Even Drought Tolerant Landscapes Still Need StrongBox® Enclosures
Date Posted: October 11, 2018
Across the Southwest, water conservationists and city regulators are pushing for lower water usage in landscape design due to ongoing drought conditions and the limited availability of fresh water. Commercial properties in particular are in transition because they want to follow government guidelines, but still create inviting and beautiful landscapes that provide shade and buffer from city streets.
To find a happy medium, landscape architects are scaling back grass areas and trying to come up with inventive ways to use native species that look appealing without looking too sparse. From an irrigation perspective, sprinklers and rotors are now the minority while drip irrigation is predominant. Plants and shrubs are being placed more sporadically and then irrigated by a drip line. No matter what is planted, there is still a need for irrigation systems and most are still run with piping in the ground from a point of connection. Today, valve spacing and quantity is the difference. While commercial grounds used to have 8-16 valves to distribute the water effectively to all the grasses and plants, it has now been replaced with 4-6 valves mostly running drip systems and delivering the water to individual plants.
Being able to avoid the cost of replacing an entire commercial landscape due to unprotected controls is worth the upfront investment in a StrongBox enclosure.
Although smaller, irrigation systems still need the conventional type of controllers to maintain the watering schedules and provide irrigation managers with the information they need on water usage. Controllers are becoming more sophisticated by using ET data from NOAA or soil moisture sensors to adjust valve times to coincide with how much water to dispense during each run cycle. Where there is a need for a controller, there is also a need for StrongBox enclosures.
Protection against thievery and vandalism are the biggest reasons for installing enclosures. If the controllers are vandalized or even turned off, the plants, which are sustained by these drip systems will perish if they go a couple weeks without water.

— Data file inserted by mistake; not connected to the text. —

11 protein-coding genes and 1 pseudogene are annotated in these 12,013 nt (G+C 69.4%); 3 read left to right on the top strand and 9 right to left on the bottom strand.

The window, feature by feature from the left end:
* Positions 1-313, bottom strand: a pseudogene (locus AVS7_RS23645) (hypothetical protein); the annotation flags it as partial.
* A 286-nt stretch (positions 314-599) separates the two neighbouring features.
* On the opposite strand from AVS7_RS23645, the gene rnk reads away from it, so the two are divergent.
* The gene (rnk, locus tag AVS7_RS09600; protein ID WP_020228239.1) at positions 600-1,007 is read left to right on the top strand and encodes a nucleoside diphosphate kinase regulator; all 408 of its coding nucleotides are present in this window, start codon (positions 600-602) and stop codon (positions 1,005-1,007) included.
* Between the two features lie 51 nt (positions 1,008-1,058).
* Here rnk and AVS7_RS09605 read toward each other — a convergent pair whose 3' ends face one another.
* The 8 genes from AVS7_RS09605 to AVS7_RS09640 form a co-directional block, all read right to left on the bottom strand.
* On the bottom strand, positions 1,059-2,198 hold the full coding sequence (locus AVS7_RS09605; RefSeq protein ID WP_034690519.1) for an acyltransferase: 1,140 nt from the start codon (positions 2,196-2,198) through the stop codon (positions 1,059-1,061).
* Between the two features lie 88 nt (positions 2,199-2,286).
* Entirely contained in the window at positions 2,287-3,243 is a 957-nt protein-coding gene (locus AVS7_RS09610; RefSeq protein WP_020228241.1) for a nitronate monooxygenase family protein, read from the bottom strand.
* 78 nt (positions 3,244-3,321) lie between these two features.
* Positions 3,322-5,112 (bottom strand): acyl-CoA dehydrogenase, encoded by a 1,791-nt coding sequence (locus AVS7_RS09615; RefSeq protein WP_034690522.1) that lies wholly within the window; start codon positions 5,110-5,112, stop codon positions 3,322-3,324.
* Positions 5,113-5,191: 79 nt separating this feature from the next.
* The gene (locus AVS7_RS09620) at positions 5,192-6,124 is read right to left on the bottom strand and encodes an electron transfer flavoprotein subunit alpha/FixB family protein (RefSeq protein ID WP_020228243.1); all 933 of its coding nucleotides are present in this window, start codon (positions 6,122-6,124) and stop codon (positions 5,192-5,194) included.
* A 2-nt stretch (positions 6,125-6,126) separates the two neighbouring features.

Scott Rowan, Director of Community Asset Management for DMB Communities in Scottsdale, AZ appreciates what Strongbox Enclosures provide to his company in community development projects like Eastmark in Mesa, AZ, named the 8th best- selling master community in the U.S.A.
“We have extreme weather out here in the desert and since we’ve been using Strongbox Enclosures, we have had absolutely no problems,” says Rowan. “They are secure, solid, and stay clean looking, even in this tough climate where we have had more than 30 days of 100-degree weather this year. Protecting our irrigation systems is something I don’t even think about anymore because we can count on StrongBox Enclosures–and that’s a good thing!”
Strongbox Enclosures Help to Combat Thieves
In the last six years, we have noticed an increase in controller vandalism across the country – mostly thieves eager to steal valuable brass piping from backflow devices. To combat that, cities like Phoenix, AZ, are replacing cages with powder coated solid enclosures to cover devices. This new approach takes the temptation away from thieves who usually see the 30 lbs. of brass as easy money. If they don’t know what’s beneath the enclosure, then they won’t be as tempted. To learn more information about Aluminum Enclosures, see our product catalog.